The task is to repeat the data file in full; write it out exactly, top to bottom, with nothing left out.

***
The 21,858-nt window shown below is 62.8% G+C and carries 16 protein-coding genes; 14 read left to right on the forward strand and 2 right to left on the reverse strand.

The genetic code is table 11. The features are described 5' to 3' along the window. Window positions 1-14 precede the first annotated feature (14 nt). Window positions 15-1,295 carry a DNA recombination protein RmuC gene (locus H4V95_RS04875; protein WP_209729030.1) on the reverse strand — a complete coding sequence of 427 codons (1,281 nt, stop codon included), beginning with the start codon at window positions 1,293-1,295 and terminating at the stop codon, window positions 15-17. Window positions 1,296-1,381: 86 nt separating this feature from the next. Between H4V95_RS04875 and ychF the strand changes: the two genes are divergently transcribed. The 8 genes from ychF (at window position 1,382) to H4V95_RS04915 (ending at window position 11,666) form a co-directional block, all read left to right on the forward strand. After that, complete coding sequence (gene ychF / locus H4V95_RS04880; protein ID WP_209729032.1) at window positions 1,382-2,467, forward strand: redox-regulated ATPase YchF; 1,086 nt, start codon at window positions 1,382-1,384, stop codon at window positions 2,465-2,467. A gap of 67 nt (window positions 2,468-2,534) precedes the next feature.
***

The 21,858-nt window shown below is 62.8% G+C and carries 16 protein-coding genes; 14 read left to right on the forward strand and 2 right to left on the reverse strand.

The genetic code is table 11. The features are described 5' to 3' along the window. Window positions 1-14 precede the first annotated feature (14 nt). Window positions 15-1,295 carry a DNA recombination protein RmuC gene (locus H4V95_RS04875; protein WP_209729030.1) on the reverse strand — a complete coding sequence of 427 codons (1,281 nt, stop codon included), beginning with the start codon at window positions 1,293-1,295 and terminating at the stop codon, window positions 15-17. Window positions 1,296-1,381: 86 nt separating this feature from the next. Between H4V95_RS04875 and ychF the strand changes: the two genes are divergently transcribed. The 8 genes from ychF (at window position 1,382) to H4V95_RS04915 (ending at window position 11,666) form a co-directional block, all read left to right on the forward strand. After that, complete coding sequence (gene ychF / locus H4V95_RS04880; protein ID WP_209729032.1) at window positions 1,382-2,467, forward strand: redox-regulated ATPase YchF; 1,086 nt, start codon at window positions 1,382-1,384, stop codon at window positions 2,465-2,467. A gap of 67 nt (window positions 2,468-2,534) precedes the next feature.